Comparing large, infrequent disturbances: What have we learned?
- Monica G. Turner
- Virginia H. Dale
|Workshop||19th—21st May 1996||Participant List|
The importance of natural disturbances in shaping landscapes and influencing ecosystems is now well recognized in ecology. Understanding of relatively small disturbances has increased rapidly, but large infrequent disturbances--such as volcanic eruptions, hurricanes, big fires, tornadoes, and floods--have not been well studied.
Whether very large disturbances are qualitatively different from numerous small disturbance remains an unresolved issue in ecology, in part because of a paucity long-term data on the effects of large-scale disturbances. Within the past two decades, several very large natural disturbances--such as the eruption of Mount St. Helens in 1980, the Yellowstone fires of 1988, Hurricane Hugo in 1989, the floods in the midwest in 1993--have received considerable post-disturbance ecological research.
We propose a 2.5-day workshop to evaluate whether general conclusions about the ecological effects of large-scale disturbance are suggested.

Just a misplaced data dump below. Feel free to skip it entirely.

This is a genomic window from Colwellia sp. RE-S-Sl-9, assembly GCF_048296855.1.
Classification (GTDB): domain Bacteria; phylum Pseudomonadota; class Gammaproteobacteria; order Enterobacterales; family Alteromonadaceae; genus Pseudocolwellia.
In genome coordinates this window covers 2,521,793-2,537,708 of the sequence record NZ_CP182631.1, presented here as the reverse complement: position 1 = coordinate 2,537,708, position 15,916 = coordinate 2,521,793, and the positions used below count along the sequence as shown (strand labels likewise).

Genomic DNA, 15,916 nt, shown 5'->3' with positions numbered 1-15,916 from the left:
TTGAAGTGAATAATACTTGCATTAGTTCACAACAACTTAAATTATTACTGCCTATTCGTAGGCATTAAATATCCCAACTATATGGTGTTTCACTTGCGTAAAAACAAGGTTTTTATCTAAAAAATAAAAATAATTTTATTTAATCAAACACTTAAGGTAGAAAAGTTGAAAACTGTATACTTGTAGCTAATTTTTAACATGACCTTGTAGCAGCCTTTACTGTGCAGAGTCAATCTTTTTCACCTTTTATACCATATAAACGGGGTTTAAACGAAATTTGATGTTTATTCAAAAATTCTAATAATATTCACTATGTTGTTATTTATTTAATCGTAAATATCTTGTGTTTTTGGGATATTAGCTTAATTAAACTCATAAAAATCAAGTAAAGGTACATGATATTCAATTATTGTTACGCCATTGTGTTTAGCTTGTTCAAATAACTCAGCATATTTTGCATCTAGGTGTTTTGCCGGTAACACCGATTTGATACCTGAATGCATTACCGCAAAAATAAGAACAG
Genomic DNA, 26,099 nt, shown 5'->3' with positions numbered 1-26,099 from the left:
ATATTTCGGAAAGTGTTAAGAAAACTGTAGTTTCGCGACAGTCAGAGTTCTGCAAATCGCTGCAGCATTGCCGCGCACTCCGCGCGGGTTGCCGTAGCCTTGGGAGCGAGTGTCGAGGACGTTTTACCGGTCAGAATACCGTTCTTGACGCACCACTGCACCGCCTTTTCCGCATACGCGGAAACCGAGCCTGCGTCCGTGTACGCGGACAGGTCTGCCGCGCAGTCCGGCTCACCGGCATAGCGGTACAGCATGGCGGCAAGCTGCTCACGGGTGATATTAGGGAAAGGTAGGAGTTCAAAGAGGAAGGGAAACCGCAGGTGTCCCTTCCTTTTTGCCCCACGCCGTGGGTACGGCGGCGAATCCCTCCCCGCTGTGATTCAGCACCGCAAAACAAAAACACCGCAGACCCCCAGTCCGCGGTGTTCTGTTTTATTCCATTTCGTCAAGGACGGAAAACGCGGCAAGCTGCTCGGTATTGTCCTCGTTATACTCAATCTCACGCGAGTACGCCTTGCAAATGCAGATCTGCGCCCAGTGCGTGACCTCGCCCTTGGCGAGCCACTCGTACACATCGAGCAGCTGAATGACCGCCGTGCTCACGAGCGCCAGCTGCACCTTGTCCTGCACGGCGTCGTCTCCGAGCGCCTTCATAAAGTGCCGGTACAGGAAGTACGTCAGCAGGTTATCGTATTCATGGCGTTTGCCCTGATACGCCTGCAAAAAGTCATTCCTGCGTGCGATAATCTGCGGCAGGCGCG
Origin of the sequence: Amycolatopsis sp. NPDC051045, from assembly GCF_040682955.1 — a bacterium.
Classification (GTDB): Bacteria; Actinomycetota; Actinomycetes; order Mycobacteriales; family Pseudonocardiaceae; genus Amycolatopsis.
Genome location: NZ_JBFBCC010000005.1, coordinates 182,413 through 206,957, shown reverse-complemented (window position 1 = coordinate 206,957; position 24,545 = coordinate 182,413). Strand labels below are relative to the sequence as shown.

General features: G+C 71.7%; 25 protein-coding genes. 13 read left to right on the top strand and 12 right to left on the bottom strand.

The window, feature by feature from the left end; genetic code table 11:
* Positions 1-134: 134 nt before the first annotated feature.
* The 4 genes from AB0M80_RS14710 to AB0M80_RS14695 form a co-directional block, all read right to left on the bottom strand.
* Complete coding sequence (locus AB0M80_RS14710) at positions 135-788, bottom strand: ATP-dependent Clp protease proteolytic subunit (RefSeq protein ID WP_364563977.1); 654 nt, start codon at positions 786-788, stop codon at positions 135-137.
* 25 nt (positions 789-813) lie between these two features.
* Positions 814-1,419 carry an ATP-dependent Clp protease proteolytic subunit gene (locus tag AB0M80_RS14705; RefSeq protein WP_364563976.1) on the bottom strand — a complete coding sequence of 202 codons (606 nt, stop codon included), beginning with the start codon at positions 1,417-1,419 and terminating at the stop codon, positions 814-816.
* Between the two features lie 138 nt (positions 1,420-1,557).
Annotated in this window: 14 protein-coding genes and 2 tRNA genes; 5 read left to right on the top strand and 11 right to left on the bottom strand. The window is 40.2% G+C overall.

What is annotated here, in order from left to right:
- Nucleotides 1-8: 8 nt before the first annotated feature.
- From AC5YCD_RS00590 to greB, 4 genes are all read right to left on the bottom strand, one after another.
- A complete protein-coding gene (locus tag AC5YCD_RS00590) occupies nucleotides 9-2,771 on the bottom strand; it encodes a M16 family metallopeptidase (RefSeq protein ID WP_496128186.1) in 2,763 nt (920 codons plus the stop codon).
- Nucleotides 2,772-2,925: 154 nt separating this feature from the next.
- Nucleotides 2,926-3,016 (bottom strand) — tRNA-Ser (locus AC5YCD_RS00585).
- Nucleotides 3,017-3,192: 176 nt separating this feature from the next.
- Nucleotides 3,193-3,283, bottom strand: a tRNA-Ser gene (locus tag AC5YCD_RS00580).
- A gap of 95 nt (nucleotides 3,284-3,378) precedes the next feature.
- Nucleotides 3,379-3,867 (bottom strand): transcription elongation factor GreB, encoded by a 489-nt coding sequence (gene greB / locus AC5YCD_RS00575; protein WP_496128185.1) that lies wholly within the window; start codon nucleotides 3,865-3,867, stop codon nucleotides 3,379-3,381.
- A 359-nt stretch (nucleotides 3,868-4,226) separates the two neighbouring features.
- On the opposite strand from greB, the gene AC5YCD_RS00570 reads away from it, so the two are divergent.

|Type||Products of NCEAS Research|
|Journal Article||Dale, Virginia H.; Lugo, Ariel; MacMahon, James A.; Pickett, Steward T. 1998. Ecosystem management in the context of large, infrequent disturbances. Ecosystems. Vol: 1 (6). Pages 546-557.|
|Journal Article||Foster, David R.; Knight, Dennis H.; Franklin, Jerry F. 1998. Landscape patterns and legacies resulting from large, infrequent forest disturbances. Ecosystems. Vol: 1. Pages 497-510.|
|Journal Article||Paine, Robert T.; Tegner, Mia; Johnson, Edward A. 1998. Compounded perturbations yield ecological surprises. Ecosystems. Vol: 1(6). Pages 535-545.|
|Journal Article||Romme, William H.; Everham, Edwin H.; Frelich, Lee E.; Moritz, Max A.; Sparks, Richard E. 1998. Are large, infrequent disturbances qualitatively different from small, frequent disturbances?. Ecosystems. Vol: 1(6). Pages 524-534.|
|Data Set||Romme, William H. 2008. Types of Response of Disturbance Impact to Increasing Disturbance Size. (Online version)|
|Journal Article||Turner, Monica G. 1998. Comparing large, infrequent disturbances: What have we learned?. Ecosystems. Vol: 1. Pages 493-496.|
|Journal Article||Turner, Monica G.; Baker, William L.; Peterson, Chris J.; Peet, Robert K. 1998. Factors influencing succession: Lessons from large, infrequent natural disturbances. Ecosystems. Vol: 1(6). Pages 511-523.|
|Report or White Paper||Turner, Monica G. 1998. Progress report: Introduction manuscript - Comparing large, infrequent disturbances: What have we learned?. (Online version)|